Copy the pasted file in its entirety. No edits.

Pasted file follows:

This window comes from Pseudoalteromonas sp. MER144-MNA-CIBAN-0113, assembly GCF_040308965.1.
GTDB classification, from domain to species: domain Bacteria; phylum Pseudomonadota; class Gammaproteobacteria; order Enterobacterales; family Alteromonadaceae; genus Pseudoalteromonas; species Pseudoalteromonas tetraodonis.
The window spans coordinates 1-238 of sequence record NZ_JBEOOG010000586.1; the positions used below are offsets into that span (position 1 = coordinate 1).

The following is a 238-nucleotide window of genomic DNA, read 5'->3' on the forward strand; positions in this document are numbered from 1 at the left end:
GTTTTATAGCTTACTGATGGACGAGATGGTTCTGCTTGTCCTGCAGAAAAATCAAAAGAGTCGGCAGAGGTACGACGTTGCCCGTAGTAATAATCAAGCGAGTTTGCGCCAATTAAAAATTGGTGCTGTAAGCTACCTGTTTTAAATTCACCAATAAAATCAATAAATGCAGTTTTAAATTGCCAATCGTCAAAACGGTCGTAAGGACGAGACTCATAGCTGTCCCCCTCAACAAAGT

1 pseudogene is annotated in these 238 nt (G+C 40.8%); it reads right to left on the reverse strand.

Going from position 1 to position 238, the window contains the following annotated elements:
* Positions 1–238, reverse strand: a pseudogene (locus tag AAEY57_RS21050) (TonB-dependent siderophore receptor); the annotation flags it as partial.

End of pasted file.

This window comes from Pseudoalteromonas sp. MER144-MNA-CIBAN-0113, assembly GCF_040308965.1.
GTDB classification, from domain to species: domain Bacteria; phylum Pseudomonadota; class Gammaproteobacteria; order Enterobacterales; family Alteromonadaceae; genus Pseudoalteromonas; species Pseudoalteromonas tetraodonis.
The window spans coordinates 1-238 of sequence record NZ_JBEOOG010000586.1; the positions used below are offsets into that span (position 1 = coordinate 1).

The following is a 238-nucleotide window of genomic DNA, read 5'->3' on the forward strand; positions in this document are numbered from 1 at the left end:
GTTTTATAGCTTACTGATGGACGAGATGGTTCTGCTTGTCCTGCAGAAAAATCAAAAGAGTCGGCAGAGGTACGACGTTGCCCGTAGTAATAATCAAGCGAGTTTGCGCCAATTAAAAATTGGTGCTGTAAGCTACCTGTTTTAAATTCACCAATAAAATCAATAAATGCAGTTTTAAATTGCCAATCGTCAAAACGGTCGTAAGGACGAGACTCATAGCTGTCCCCCTCAACAAAGT

1 pseudogene is annotated in these 238 nt (G+C 40.8%); it reads right to left on the reverse strand.

Going from position 1 to position 238, the window contains the following annotated elements:
* Positions 1–238, reverse strand: a pseudogene (locus tag AAEY57_RS21050) (TonB-dependent siderophore receptor); the annotation flags it as partial.